During my years as a reporter covering the wireless industry, there’s one story I kept revisiting in various ways: while developed nations slowly replaced landline telephones with cell phones, developing countries completely skipped traditional telephone infrastructure and got their first communications via cellular. The reason is pretty simple — the cost of connecting every home with a landline is a lot higher than dropping a cellular base station every couple of miles.
Now during my greentech reporting, the same idea keeps coming up, but this time for the power grid and distributed solar in developing countries. Will developing countries that have not yet built out the power grid to much of their population completely skip the traditional power infrastructure and turn directly to distributed solar for power generation? Several analysts and executives recently have told me “yes,” and it’ll happen sooner than we think.
I first started thinking about the idea after writing a profile about the startup Duron, which has developed a $130 solar panel, LED, and cell phone and radio charging device and is selling “several thousand” of these devices per month, according to co-founder and President John Howard. Duron is backed by investors Idealab and the Quercus Trust and Idealab board member Jack Rivkin recently raised this idea in a blog post in which he quoted a friend as saying:
India must skip the classic infrastructure build expected of them. They have to find another way. Otherwise they will never bring all the country up to developed world standards and achieve true participation in the 21st century. They did it with cellular phones. Why not with other basic systems?
Howard, who before founding Duron did a lot of telecom research work at McKinsey, agrees with Rivkin’s post, and told me in an email that “there are many interesting parallels between landlines/cell phones and grid/distributed generation.”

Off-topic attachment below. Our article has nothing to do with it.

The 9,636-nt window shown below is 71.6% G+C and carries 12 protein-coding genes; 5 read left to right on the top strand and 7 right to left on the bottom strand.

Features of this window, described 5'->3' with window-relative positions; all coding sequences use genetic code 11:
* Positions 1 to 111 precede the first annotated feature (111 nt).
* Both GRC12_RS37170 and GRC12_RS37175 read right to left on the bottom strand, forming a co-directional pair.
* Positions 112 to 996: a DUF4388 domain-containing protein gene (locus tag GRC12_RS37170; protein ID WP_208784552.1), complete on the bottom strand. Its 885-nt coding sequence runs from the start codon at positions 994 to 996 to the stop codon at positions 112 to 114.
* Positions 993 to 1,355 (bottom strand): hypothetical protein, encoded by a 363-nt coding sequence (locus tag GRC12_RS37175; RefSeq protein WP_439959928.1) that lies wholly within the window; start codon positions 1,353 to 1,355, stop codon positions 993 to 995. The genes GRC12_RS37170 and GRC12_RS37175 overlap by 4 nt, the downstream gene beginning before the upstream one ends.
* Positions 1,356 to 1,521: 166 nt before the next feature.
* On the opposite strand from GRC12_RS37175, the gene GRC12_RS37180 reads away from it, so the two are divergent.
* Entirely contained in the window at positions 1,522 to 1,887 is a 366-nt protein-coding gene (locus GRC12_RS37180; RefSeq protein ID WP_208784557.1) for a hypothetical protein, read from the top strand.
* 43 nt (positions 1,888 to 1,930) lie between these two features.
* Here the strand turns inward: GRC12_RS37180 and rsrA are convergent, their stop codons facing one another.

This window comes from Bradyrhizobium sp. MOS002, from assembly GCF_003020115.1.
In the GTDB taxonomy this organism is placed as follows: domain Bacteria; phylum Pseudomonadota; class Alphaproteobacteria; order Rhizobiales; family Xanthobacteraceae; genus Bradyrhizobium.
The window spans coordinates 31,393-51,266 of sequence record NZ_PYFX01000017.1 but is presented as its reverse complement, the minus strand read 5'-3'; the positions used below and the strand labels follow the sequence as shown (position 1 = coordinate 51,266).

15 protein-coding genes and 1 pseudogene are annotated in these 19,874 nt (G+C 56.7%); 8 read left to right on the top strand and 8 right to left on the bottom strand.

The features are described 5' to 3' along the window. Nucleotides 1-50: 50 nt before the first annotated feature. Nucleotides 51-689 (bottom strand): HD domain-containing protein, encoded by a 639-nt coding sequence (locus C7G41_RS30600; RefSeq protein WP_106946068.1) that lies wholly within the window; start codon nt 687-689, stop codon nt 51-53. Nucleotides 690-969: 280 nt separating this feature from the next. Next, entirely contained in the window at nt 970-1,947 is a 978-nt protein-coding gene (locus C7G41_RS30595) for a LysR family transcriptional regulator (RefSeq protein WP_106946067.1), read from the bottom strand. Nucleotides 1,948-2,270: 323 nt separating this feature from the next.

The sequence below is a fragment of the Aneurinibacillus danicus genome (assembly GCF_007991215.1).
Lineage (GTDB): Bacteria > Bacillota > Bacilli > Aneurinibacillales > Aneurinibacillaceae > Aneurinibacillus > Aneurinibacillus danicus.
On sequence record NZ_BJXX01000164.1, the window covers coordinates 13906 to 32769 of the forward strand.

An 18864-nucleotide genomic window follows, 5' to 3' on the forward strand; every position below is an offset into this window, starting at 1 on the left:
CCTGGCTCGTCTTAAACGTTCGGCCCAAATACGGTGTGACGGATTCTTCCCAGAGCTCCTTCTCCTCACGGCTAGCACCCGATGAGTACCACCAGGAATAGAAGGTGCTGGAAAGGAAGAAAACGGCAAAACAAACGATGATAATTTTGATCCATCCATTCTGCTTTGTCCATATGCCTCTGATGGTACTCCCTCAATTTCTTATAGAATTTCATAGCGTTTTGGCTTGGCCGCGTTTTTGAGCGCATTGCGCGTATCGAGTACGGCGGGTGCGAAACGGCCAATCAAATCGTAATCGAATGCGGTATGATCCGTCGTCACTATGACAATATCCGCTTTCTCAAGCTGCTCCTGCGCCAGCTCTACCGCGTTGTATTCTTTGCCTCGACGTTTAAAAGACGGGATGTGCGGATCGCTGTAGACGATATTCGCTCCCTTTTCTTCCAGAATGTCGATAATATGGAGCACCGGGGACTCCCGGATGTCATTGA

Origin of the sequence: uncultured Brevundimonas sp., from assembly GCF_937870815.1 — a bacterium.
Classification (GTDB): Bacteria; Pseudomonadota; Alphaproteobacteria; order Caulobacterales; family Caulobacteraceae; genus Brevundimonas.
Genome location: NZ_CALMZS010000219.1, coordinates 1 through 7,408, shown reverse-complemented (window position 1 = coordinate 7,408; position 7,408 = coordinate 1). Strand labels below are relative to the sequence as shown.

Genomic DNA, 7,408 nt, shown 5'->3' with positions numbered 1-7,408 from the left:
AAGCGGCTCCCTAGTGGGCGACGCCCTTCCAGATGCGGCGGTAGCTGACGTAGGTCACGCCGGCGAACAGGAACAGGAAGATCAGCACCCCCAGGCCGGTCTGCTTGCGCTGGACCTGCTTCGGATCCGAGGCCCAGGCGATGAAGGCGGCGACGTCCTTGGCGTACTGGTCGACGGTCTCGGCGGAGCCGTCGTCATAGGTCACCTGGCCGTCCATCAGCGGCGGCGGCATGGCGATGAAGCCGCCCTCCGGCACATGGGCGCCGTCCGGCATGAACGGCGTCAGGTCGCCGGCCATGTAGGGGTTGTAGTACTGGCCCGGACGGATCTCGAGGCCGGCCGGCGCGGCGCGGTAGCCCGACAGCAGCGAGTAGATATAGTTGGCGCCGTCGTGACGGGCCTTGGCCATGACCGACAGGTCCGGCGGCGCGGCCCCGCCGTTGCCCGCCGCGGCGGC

Building out the power grid can be prohibitively expensive, which is why in many countries, like Haiti, less than three quarters of the population have grid access. Pike Research’s Clint Wheelock says just for the transmission portion alone it can cost at least $500,000 per mile. And that’s without the distribution portion and any kind of the grid intelligence (smart grid) that is getting all of the investment this year.
Bloomberg New Energy Finance solar analyst Nathaniel Bullard, who called the distributed solar/cellular metaphor “apt,” said that according to the firm’s data some developing countries in Africa with very low grid access will be getting 50 percent of their power needs from distributed solar in the next decade. In addition, Bullard says that the cost of solar doesn’t necessarily have to come down in price for the market for distributed home solar in developing countries to grow. These home solar systems are replacing kerosene lighting and disposable batteries, which can be expensive and take up a disproportionate amount of a residents’ expenses, pointed out Bullard.
One of the biggest barriers to the growth of this market is residents’ access to capital. A $130 solar charging kit might not seem expensive in the developed world, but Duron is working on partnering with micro finance companies. Similarly the micro-lenders behind the Grameen Bank have helped install over 2,500 solar energy stations in shops in Bangledesh by loaning shop owners the money.
Once home solar installations reach a tipping point, residents will more easily see how the upfront capital can save them money in the long run and also be a game changer for how they use electricity on a daily basis. Cheap cell phones have reached that tipping point and done the same thing for communications.
And like cell phones in the developing world — Nokia has made a killing off of selling phones to millions of customers who live on less than $1 a day — distributed home solar also has the potential to be a huge market. Investors like Idealab and Quercus Trust wouldn’t be investing in companies like Duron if they didn’t think so.
Image courtesy of kiwanja’s photostream Flickr Creative Commons.